Secrets and Lies

The Fall Sitcom To Watch Is the One You're Supposed To Hate

Don't mean to undercut the ads boasting "Critics Hate It," but when I watched the since yanked debut of UPN's The Secret Diary of Desmond Pfeiffer, this critic thought it was just great. Right, the farce about the black English nobleman who winds up as Lincoln's servant—not slave, a rumor that helped fuel protests (sight unseen, I'll warrant, with dry nonsurprise) by the NAACP and others. Since the protesters objected to the show's existence, they weren't placated by the network's meaningless substitution, in last week's premiere, of another episode for the pilot. Then again, you could hardly expect UPN to run new ads gloating "Black People Hate It," could you?

Before the controversy got cranked up, I was all set to sow confusion by heaping praise on Desmond Pfeiffer. Meant it, too; I've long held "Other than that, Mrs. Lincoln, how was the play?" to be the most inspired kiddie joke ever, and I love the cheerfully crass way this show's grade-school facetiousness rips up the papier-mâché past, razzing Clinton while gobbing Ken Burns in his baby-faced kisser. Back when I thought the stuffed shirts bridling at the travesty of the historical Lincoln were the harrumphers to refute—I'm tolerably sure his reputation will survive, my self—I planned to patiently explain that any child could see the show's got no connection to him.

As for the racial issue, it never crossed my mind. If you want TV to get steamed about, check out the September 28 Ally McBeal, which took all of five minutes to set up a black pastor in a comical sex predicament and show us some nice Caucasian lawyers being bullied by an Asian dragon lady. But an undignified romp about the Lincoln White House, with batty Mrs. L. (Christine Estabrook, sensationally good) clapping on Abe's stovepipe hat to croon "Happy Birthday, Mr. President" and suave Desmond (Chi McBride) bemoaning the Great Emancipator's jones for telegraph sex—now, that just makes me giggle.

PJ Loughran

Swallowing my belief that comedy doesn't need to be good for you, I'd even argue that this silliness is healthy; I say the African American test audiences UPN claims enjoyed Desmond more than white ones got it right. I could also note how the flip-the-script stroke of making the hero a black aristocrat with a white manservant—Max Baker plays Pinky to McBride's burly Brain—spoofs viewer expectations while helping to rationalize the series's antic tone. If I were in the mood, I might even parse Desmond's status as the lone smart cookie in a White House full of bumblers as a slapstick supporting brief to the thesis that the slaves freed themselves, but the show is so genially piffling that I'd sound fatuous. I don't fault the pro testers' opportunism; dramatizing is sues is what activists do, and in L.A. any call to boycott a TV show gets press. But I didn't know whether to be contemptuous or unnerved when the L.A. City Council, which shouldn't have fuck-all to do with this, passed a resolution condemning Desmond while disavowing—yeah, right—any censorious intent.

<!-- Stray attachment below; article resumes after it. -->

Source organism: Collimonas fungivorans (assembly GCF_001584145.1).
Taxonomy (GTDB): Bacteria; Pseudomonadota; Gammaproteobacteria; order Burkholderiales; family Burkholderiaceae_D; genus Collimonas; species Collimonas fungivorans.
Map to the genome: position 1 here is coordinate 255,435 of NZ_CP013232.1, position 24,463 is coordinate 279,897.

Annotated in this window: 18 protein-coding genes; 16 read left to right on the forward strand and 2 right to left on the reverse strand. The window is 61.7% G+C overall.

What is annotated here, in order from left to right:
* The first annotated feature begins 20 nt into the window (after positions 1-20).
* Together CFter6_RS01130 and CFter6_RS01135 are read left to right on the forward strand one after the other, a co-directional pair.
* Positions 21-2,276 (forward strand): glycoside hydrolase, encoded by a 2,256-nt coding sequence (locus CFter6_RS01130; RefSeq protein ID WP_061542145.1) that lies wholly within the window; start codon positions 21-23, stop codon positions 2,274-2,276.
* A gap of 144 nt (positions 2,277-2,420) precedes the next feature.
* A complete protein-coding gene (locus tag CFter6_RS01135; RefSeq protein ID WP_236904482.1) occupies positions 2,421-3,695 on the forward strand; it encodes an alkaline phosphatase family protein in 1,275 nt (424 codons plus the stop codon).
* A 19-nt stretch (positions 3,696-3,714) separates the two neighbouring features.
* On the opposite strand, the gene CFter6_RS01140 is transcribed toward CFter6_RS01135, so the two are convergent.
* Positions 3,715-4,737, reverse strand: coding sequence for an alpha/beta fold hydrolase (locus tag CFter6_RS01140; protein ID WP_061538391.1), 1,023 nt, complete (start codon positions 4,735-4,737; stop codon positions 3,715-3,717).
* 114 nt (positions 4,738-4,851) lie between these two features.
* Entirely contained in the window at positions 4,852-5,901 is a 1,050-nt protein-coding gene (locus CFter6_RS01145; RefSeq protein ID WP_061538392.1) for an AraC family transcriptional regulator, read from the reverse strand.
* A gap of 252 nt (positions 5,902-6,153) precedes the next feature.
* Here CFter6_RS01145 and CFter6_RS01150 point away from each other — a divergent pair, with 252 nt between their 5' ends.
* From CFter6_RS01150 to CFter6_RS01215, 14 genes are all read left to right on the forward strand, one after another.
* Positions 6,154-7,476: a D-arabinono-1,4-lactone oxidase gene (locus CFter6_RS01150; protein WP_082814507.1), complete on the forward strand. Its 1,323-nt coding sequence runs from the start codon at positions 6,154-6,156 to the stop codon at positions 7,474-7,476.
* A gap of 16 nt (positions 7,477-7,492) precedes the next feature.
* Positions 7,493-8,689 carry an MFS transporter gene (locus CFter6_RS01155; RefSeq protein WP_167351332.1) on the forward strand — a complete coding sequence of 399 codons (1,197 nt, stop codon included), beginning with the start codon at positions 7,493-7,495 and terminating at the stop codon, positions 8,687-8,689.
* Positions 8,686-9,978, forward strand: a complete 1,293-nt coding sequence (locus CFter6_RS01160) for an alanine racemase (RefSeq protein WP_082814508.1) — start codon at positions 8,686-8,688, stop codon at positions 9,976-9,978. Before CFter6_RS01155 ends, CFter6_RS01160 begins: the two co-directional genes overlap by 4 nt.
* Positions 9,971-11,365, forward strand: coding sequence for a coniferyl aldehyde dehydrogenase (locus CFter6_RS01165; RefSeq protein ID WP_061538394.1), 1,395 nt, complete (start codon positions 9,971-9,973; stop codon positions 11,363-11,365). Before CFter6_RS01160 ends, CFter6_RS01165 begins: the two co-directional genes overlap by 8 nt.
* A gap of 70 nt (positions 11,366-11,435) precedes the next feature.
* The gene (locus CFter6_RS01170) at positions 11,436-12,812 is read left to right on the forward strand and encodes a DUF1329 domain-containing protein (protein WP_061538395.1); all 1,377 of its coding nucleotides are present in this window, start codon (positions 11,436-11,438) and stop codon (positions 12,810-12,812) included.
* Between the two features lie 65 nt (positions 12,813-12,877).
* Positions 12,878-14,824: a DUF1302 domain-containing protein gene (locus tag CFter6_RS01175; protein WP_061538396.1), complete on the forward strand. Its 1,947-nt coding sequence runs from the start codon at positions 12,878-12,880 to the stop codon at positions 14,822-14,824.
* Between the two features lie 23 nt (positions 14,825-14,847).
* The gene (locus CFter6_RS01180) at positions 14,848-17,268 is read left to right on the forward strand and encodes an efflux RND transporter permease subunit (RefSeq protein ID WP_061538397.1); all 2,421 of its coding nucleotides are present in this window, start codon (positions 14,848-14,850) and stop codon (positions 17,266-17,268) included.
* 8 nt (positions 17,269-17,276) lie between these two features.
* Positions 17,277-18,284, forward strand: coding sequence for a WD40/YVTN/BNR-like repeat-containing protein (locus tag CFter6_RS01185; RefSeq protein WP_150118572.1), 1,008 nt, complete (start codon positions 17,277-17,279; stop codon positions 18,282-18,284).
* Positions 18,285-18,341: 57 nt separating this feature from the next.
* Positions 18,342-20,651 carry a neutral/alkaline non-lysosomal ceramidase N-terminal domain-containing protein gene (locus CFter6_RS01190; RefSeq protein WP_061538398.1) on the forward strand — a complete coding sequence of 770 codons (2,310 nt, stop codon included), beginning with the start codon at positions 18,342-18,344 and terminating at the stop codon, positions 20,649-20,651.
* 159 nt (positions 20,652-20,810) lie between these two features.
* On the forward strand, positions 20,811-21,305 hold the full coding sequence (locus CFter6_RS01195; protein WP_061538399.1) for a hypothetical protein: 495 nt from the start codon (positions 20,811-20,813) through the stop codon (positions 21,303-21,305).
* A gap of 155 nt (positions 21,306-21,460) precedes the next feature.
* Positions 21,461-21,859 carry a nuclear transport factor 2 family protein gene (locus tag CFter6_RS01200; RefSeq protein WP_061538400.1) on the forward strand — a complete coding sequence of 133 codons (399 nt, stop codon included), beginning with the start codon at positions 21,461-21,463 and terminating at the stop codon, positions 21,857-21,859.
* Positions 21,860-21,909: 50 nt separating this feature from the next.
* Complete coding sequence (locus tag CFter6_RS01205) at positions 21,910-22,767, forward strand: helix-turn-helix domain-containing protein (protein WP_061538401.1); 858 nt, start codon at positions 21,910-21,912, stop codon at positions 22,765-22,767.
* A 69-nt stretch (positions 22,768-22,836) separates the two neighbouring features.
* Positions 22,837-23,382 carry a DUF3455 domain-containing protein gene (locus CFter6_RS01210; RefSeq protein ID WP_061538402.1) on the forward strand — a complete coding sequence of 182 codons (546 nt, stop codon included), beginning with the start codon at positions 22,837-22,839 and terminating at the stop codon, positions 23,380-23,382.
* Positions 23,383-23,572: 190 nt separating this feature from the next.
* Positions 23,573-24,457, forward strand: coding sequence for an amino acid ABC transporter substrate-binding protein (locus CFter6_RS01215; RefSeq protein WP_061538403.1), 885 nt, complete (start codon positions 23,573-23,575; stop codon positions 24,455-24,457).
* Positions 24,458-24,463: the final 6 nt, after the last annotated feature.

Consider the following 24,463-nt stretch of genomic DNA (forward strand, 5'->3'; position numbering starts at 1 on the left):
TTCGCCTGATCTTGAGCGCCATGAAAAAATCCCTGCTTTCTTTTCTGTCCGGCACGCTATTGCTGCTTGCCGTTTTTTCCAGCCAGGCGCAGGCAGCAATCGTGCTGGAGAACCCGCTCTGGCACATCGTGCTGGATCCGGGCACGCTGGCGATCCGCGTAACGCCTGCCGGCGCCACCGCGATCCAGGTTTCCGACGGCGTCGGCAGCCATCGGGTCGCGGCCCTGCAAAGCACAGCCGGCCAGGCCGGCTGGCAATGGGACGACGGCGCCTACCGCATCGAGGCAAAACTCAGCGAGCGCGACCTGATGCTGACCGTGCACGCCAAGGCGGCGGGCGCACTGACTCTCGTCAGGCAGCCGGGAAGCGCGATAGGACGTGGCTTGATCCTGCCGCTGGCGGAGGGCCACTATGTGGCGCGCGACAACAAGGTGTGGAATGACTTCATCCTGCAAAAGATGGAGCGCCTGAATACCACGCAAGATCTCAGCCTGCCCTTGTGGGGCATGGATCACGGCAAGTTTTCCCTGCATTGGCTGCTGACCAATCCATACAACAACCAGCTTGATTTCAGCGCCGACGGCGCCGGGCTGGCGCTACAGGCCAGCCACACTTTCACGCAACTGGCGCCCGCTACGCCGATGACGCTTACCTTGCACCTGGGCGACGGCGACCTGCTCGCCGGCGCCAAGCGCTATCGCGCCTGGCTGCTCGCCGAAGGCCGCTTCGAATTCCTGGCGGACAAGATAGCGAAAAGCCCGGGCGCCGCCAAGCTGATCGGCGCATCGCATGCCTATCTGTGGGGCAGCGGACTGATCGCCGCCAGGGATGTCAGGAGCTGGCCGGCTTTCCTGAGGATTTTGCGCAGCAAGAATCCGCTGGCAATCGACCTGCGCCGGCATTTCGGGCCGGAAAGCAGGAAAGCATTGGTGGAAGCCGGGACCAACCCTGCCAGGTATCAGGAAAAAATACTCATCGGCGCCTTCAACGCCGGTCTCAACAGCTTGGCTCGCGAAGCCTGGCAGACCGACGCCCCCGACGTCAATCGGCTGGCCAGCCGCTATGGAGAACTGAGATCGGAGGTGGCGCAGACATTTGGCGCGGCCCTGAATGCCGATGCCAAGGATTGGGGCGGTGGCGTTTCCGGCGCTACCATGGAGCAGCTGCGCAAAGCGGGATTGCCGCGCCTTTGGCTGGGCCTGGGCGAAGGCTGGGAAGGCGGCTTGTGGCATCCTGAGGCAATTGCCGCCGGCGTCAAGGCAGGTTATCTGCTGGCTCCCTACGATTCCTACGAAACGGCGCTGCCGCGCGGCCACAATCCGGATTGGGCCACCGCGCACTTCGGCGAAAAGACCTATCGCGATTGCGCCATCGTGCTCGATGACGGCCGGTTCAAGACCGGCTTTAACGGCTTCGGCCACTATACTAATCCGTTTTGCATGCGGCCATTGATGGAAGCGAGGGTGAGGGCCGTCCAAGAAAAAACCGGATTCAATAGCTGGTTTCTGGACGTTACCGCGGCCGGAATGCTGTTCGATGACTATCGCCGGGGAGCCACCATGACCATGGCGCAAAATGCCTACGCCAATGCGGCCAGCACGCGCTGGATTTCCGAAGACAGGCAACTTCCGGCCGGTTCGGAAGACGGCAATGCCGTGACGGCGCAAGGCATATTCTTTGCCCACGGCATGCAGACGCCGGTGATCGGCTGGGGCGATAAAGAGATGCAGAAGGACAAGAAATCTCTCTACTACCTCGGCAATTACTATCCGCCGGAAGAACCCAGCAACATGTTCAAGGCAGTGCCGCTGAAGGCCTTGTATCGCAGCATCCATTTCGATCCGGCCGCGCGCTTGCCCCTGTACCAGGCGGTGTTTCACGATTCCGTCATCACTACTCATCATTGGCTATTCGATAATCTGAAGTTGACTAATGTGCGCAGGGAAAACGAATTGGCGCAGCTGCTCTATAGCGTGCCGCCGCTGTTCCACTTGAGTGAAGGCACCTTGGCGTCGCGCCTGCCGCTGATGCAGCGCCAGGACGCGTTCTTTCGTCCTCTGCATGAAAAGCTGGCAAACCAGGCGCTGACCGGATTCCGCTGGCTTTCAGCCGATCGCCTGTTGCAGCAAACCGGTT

Meanwhile, on the progressive-sitcom front, this season's contribution to enlightenment—a timorous one, as gays fed up with screen homosex equaling celibacy have already hooted—is NBC's Will & Grace, which dares to bring us a straight woman sharing digs with a nonhetero (but between, ah, "relationships") male roommate. Inevitably, the show takes care to make Eric McCormack's Will an up standing, manly type without effeminate mannerisms while fobbing off the bitchy-queen routines on his pal Jack, a second banana flambé played to a crisp by Sean Daly. But even though the title could be Guess Who's Coming to Dinner (But Not Staying for Dessert), the show's still got plenty going for it, not least Debra Messing's Grace. The producers must have been so concentrated on making Will palatable that they forgot to do the same for her; she's got a genuine, slightly haywire personality whose volatile streak doesn't play entirely for laughs, the more intriguingly since you can't tell if that's just Messing herself showing through the chinks in Grace's motivations.

Either way, she sticks out like her last name's Slick, because what Roseanne wrought Brett Butler has taken away. Sure plenty of new sitcoms feature female leads, but forget about their heroines being opinionated or even interesting. They're star vehicles star ring not-quite-stars, for whom hack writers have concocted connect-the-dots identities best described as non specifically winning, on the pert-to-perky scale. I love Christina Applegate, but she deserves better than her role in Jesse as a single mom whose spunkiness is instantly rewarded by a Chilean dreamboat (Bruno Campos) moving in next door. And I love Fired Up's Leah Remini too, but she should be starring with Janeane Garofalo in a goof remake of The Dark Mirror—not stuck in CBS's The King of Queens with Kevin James's galootish sub–Ralph Kramden, who keeps saying he adores her while making her look stupid. I think he's playing the network. As for Jerry Stiller's part as Remini's cranky dad, well—that glue factory's a-calling, no?

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